Are Bike Grips Universal?

With all the different types of bike grips, there’s no doubt that you can find one that fits your needs. Whether it’s for comfort or performance reasons, there are many factors to consider when buying new grips. The good news is that every type of grip has its own benefits and disadvantages!

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In this post, we’ll walk you through everything that you need to know about choosing the right grips for your ride.

Are Bike Grips Universal?

The short answer to this question is yes, bike grips are universal. This means that they can be used on nearly any bicycle and that the fit will be close enough to work well.

However, there’s more to it than just checking a box marked “universal” to find out if your bike grips will work with your ride. The proper length of the handlebars as well as their diameter will play an integral role in determining which grips are best for you and your bike.

Finding The Right Grip Thickness

The thickness of a grip is measured in millimeters. The thicker the grip, the more comfortable it is to hold and the more vibration it absorbs. It also absorbs more shock from cracks and rough surfaces.

This is important because if your hands are sore after riding for an extended period of time, it can be very uncomfortable for you to ride again later on in the day or week.

When choosing which grips are best for you, take into consideration what type of riding you will be doing most often (commuting versus mountain biking), as well as how much weight you need on your bike’s handlebars in order to feel balanced when steering through turns or around obstacles that get in your way while cruising down trails or pavement alike

Choose The Material

  • The first thing you need to decide is what material you want your grips made from. There are a lot of options here, ranging from leather to rubber to plastic.
  • Leather tends to be the most comfortable and durable, but it can be expensive and prone to slipping in wet conditions.
  • Rubber grips are fairly inexpensive, but they’re not as comfortable or durable as leather ones—and they tend to break easier too! (Plus, there’s that whole “uncool” stereotype.)
  • Plastic grips can kind of feel like cheap toys (which is why I avoid them), but they’re actually pretty good if you don’t mind using something that feels like a kids’ toy (and believe me: I don’t).

Fitting Your New Grips

Once you’ve decided on the perfect grips for your bike, it’s time to fit them. It’s a pretty straightforward process.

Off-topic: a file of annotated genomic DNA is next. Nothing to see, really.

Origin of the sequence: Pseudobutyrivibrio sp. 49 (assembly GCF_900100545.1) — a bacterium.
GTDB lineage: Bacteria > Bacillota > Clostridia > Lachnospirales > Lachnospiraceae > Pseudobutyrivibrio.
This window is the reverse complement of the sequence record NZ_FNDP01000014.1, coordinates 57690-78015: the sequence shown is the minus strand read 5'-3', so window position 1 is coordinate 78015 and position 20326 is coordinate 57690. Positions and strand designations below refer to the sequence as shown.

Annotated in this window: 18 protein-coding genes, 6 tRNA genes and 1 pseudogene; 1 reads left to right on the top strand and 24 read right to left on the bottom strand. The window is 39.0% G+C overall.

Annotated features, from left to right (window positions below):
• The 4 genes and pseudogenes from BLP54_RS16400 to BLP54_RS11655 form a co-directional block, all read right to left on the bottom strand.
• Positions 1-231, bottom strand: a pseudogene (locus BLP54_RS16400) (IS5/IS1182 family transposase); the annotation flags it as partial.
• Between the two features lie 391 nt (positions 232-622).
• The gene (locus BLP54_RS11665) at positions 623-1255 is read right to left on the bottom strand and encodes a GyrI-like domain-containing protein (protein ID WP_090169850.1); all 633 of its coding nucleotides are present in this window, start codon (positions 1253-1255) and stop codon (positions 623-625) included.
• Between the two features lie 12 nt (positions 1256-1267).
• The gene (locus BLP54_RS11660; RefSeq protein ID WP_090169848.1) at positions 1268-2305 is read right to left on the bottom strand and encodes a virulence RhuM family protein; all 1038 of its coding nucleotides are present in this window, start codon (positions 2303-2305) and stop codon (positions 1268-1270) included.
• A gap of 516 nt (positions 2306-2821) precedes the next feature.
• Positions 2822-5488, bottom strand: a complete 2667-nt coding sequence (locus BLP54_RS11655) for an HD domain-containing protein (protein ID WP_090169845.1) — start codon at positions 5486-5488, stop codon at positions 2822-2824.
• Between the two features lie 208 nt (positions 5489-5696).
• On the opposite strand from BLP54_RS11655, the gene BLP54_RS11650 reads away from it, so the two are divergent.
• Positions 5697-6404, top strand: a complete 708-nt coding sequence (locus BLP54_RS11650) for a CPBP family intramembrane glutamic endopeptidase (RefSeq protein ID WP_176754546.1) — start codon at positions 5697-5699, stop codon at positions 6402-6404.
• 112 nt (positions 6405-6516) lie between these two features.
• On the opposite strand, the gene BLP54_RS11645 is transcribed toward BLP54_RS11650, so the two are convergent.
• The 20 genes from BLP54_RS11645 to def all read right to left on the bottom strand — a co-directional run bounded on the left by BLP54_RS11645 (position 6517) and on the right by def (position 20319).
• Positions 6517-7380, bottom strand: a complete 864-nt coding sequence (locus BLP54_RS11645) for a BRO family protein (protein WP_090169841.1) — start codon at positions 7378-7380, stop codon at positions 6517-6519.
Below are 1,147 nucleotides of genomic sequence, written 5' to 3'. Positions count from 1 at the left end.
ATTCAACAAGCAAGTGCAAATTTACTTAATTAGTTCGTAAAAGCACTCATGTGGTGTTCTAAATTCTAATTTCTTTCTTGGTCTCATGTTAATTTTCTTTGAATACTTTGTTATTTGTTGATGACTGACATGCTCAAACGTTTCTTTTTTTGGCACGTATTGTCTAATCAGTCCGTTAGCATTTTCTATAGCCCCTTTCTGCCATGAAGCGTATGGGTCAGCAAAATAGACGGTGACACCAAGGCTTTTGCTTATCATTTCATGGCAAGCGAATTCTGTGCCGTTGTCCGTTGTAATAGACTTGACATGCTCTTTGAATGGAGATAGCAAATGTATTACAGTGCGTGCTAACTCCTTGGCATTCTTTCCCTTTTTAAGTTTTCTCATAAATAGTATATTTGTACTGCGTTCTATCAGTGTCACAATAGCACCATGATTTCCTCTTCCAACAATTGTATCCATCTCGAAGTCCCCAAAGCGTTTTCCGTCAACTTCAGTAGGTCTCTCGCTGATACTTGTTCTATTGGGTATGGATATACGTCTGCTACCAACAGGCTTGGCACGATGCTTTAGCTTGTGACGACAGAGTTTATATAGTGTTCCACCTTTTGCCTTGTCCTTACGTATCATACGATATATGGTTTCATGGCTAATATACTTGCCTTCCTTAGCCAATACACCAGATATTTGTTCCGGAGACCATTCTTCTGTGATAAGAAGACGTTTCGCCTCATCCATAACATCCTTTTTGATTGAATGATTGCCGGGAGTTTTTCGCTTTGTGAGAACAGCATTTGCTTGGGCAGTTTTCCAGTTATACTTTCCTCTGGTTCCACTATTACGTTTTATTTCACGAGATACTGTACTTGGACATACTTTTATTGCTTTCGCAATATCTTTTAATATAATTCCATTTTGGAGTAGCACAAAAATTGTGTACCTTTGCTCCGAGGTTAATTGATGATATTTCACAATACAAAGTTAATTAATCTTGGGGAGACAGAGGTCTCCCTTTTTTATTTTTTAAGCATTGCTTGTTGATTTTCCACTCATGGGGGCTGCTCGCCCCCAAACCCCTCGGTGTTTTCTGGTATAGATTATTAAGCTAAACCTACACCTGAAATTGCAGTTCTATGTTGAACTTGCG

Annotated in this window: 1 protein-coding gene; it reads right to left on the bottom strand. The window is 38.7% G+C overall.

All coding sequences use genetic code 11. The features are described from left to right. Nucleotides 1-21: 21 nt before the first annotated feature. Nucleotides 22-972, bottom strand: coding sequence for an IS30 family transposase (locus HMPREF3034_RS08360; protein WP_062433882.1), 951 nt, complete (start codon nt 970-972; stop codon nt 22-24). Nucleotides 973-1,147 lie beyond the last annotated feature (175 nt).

First, make sure that the grips are the right size for your handlebars. If they’re too small or too big, they won’t fit securely and might even fall off while riding (a dangerous situation). There are two ways to check: either look at the packaging and see if there is a diagram showing how many millimeters each grip should be in width and height; or check if your current grips’ measurements match those of what you are buying—if they do not match up with these measurements, then they will most likely not fit well on your bike either! In general though we recommend using common sense when deciding whether or not something will work as needed—if it doesn’t seem right then try asking someone or doing some research online since there must be some reason why!

Next step? Cleaning! Use a cloth dampened with warm water followed by soap if necessary (some people prefer only mild detergents instead). Once all dirt has been removed from both surfaces—handlebar surface where glue will be applied plus handlebar surface where glue will not stick due to being covered by rubberized material throughout most parts–then apply glue evenly across both surfaces using brush/spatula included inside package (or use small paintbrush). Let dry completely before attaching new grips onto bars themselves; otherwise risk ruining both surfaces which could lead towards failure later down road during riding experience due to wear & tear caused by friction between materials rubbing against each other constantly over time.


If you’re in the market for a new set of bike grips, choosing the right set can be confusing. There are many different types of grips, each with their own features and benefits. From material to thickness and length, there are many factors that need to be considered when choosing the best bicycle handlebars for your needs.

To start, let’s look at grip size: thick or thin? A thicker-grip is usually more comfortable than a thinner one because it offers more cushioning between your hand and handlebar (especially if you have smaller hands). But keep in mind that if you prefer a thinner grip then this may not be an issue for you—the benefit of using smaller handlebars is that they often offer better control over steering while riding faster downhill trails!